The Camel Trail
The Camel Trail runs along a disused railway line following the course of the Camel Estuary providing access to some of North Cornwall’s most beautiful scenery and wildlife
The trail is level and mainly traffic free making it an ideal day out for all the family
There are plenty of places to stop for refreshments along the way and Wadebridge is a handy half way point to try a Pasty!
The trail is also part of the National Cycle Network following routes 32 and 3. The Camel Trail is an 18 mile mainly traffic free route based on an historic railway track.
The Padstow to Wadebridge line was opened in 1899 providing access from Waterloo via Okehampton and Launceston, but the section from Wadebridge to Poley’s Bridge is one of the oldest in the world and was opened in 1834. Initially it was intended to bring sea sand from the estuary to farms inland. Bodmin through to Wadebridge was connected to the mainline system and operated until 1967, whilst the line between Bodmin and Poley’s Bridge, which was only ever used for freight, closed in 1984.
The Camel Estuary…
Is a bird-watchers’ paradise. From Wadebridge to Padstow there are wonderful views of creeks, sandbanks and rocky shores. Wintering wildfowl include wigeon, long-tailed duck and goldeneye. Divers, grebe and many waders can also be seen. Spring and autumn bring many migrants to the estuary, while in summer it plays host to little egret, heron, cormorant, oystercatcher and many gulls.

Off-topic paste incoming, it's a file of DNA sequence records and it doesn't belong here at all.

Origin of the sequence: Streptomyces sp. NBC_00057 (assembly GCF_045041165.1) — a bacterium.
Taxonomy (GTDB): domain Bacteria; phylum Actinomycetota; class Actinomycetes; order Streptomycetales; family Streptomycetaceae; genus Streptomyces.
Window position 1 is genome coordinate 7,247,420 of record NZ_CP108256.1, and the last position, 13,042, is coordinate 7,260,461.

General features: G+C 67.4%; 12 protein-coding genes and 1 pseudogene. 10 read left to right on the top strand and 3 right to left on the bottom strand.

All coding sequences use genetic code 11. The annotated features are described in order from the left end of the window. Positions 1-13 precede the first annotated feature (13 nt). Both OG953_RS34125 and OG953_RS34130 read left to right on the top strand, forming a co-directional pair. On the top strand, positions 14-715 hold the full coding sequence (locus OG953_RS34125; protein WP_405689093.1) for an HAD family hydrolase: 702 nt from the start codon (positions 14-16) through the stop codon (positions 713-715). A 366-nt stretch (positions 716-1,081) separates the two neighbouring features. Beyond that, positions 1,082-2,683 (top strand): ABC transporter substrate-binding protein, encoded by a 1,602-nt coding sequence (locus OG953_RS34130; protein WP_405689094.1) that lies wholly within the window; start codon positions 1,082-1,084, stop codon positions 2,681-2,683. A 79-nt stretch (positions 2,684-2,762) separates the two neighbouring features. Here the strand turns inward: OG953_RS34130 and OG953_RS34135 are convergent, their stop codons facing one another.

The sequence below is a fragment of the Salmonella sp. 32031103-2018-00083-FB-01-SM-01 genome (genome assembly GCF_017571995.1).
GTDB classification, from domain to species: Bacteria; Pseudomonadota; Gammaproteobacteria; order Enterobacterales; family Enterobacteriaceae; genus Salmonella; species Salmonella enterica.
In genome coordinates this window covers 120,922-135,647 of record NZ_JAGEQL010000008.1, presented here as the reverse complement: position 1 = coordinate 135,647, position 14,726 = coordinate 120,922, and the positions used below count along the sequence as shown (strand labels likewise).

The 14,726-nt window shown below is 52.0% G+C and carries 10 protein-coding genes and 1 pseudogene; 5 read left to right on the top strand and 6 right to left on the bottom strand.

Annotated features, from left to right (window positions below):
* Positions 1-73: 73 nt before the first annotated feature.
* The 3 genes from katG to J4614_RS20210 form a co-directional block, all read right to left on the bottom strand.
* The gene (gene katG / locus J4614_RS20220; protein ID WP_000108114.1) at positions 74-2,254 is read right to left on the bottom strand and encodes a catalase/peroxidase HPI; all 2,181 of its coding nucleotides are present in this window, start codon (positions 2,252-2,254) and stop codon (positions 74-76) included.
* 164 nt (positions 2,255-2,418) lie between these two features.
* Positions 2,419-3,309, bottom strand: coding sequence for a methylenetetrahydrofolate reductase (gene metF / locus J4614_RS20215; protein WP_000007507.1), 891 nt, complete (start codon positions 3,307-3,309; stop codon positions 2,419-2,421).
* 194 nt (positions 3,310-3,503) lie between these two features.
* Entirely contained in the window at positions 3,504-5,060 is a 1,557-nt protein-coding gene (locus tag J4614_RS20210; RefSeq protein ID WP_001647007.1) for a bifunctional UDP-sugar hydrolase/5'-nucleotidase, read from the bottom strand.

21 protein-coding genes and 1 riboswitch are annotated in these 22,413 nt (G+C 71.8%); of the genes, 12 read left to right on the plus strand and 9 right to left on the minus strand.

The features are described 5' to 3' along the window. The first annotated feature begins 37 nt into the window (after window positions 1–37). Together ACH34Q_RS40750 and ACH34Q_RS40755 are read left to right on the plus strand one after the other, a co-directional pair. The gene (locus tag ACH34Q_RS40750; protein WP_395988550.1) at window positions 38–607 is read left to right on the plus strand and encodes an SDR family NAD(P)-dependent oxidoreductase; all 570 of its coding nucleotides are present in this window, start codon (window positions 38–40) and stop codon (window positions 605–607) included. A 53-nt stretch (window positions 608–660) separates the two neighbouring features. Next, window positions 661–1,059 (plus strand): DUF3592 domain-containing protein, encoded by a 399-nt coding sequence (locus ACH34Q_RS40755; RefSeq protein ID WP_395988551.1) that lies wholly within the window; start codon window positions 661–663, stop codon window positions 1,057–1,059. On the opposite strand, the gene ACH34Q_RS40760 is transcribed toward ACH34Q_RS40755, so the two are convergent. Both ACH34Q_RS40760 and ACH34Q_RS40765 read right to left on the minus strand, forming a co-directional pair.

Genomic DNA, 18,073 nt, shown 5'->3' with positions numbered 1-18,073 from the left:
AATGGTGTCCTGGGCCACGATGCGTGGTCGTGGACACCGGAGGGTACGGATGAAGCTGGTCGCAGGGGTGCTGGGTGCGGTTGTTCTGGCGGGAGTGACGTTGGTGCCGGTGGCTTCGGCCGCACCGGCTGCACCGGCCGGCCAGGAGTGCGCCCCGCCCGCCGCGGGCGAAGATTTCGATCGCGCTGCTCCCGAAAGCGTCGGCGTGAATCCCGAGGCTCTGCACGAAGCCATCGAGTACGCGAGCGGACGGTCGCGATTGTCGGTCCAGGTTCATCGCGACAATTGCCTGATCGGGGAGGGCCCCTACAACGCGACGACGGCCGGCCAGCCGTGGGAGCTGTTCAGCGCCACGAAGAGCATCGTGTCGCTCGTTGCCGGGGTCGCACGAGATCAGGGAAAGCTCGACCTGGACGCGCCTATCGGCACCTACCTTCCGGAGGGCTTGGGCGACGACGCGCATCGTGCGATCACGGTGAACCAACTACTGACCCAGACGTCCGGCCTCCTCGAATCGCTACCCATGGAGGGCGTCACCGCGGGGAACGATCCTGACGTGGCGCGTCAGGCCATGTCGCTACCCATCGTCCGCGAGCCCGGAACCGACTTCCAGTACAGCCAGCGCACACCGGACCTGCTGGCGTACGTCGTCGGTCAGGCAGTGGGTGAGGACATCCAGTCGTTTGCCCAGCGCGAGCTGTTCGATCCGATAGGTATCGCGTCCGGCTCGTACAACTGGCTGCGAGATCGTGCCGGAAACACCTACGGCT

The Camel Trail runs to Padstow, still some distance from the sea. However, leaving your bike secured in the town, you can follow the coast path beyond Padstow to Stepper Point, from where magnificent views can be enjoyed.
The coast path continues around the headland and joins another path leading back to Padstow. A leaflet on this walk is available from the tourist information centre in padstow.
Is one of the most attractive seaside towns in Cornwall, lying hidden up the Camel Estuary, away from the harsh Atlantic.
Once the fourth most important port in the country, today Padstow’s economy relies heavily on tourism. Situated at one end of the Camel Trail, it is a gateway to some superb estuary and cliff top walks.The local tourist information centre is full of information about the area’s attractions, including Prideaux Place, one of the country’s most beautiful Elizabethan mansions.
Was a pivotal settlement in North Cornwall, providing the first crossing of the River Camel.
Reputedly the much altered medieval bridge was built on foundations of large sacks of wool. Now Wadebridge is a bustling rural town with a wide range of shops and is the ‘centre’ for accessing the Camel Trail. It has a good tourist information centre and information on local wildlife sightings are often posted nearby.
Was founded in 530ad by St Petroc and St Guron. The town’s name comes from ’bod meneghi’ meaning ‘dwelling of the monks’.
Bodmin was an administrative centre, and the county assize courts now house the bodmin visitor information centre, and ‘murder on the moor’, a re-creation of an infamous c19 murder trial. Bodmin has a wide range of attractions including a steam railway, old gaol and town museum. Lanhydrock house (n.T.) and the famous eden project can be reached
By linking to the cornish way multi-use route.
From Wadebridge to Poley’s Bridge the route passes through some magnificent woodland. Much is looked after by the forestry commission. Other woods contain native trees such as oak, ash and beech with an under storey of hazel, holly or spindle, also seen in the luxurious hedgerows on each side of the trail. Access into some of the woods is allowed.
Information above taken with kind permission from www.Visitcornwall.Com, the official website of the cornwall tourist board.